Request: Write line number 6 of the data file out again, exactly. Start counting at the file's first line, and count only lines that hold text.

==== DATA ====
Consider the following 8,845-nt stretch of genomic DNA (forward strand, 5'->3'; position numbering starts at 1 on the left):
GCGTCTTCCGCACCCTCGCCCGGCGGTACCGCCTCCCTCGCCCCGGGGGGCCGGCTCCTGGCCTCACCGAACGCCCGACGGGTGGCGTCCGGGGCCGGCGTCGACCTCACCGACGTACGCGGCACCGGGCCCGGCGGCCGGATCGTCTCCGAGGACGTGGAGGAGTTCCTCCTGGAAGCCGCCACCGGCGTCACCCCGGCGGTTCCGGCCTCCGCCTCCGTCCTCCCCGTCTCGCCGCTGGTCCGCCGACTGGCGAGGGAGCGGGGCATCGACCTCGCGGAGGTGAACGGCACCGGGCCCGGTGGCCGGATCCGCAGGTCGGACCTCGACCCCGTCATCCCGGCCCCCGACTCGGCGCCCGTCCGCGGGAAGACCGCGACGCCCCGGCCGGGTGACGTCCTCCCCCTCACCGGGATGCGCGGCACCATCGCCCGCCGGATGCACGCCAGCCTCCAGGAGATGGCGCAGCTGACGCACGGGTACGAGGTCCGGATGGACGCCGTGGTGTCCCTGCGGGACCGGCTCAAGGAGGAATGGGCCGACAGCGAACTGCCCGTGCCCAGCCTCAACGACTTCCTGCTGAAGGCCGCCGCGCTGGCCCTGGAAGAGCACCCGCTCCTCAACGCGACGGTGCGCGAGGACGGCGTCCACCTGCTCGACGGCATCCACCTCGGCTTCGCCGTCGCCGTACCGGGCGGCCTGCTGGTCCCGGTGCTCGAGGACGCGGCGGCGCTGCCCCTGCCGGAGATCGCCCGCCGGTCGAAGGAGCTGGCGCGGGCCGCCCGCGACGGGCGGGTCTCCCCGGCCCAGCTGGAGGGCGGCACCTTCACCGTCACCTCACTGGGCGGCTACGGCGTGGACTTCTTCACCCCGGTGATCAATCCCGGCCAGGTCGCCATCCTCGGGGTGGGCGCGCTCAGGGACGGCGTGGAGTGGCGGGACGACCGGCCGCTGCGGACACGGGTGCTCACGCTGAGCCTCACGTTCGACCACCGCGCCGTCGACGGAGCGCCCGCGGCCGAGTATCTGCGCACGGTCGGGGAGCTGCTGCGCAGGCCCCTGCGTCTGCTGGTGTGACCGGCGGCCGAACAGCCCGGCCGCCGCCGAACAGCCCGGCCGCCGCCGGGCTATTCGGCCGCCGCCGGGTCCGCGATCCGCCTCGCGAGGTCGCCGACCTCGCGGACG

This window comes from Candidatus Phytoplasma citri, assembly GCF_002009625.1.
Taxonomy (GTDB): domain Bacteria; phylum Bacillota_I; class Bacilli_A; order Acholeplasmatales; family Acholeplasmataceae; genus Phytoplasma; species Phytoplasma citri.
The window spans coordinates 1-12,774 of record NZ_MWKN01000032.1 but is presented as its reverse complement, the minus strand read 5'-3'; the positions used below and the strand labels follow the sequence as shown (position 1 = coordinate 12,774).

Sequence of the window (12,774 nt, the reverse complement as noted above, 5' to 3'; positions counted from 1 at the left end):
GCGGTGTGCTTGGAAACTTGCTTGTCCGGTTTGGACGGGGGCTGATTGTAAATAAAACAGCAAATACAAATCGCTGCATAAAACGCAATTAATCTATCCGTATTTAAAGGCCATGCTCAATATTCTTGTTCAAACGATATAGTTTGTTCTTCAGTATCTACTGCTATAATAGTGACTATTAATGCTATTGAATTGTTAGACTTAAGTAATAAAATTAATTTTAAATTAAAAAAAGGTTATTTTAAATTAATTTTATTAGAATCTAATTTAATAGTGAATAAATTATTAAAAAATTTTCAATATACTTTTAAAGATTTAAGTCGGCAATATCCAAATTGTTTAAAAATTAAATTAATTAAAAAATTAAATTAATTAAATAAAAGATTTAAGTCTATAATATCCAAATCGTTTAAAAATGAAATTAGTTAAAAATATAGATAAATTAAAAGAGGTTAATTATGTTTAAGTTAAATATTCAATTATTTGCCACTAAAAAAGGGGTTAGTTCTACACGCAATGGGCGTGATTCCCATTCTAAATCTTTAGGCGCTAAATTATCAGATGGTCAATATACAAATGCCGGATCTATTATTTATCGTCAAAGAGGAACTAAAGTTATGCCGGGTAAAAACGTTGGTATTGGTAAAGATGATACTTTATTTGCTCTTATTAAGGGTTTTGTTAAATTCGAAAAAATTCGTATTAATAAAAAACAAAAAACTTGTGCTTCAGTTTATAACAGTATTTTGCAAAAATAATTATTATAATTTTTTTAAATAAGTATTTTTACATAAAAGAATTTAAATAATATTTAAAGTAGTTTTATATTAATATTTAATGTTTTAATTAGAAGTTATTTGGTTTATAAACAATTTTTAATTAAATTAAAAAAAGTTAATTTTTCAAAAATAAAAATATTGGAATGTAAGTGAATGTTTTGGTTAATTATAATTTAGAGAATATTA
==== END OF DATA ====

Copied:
Sequence of the window (12,774 nt, the reverse complement as noted above, 5' to 3'; positions counted from 1 at the left end):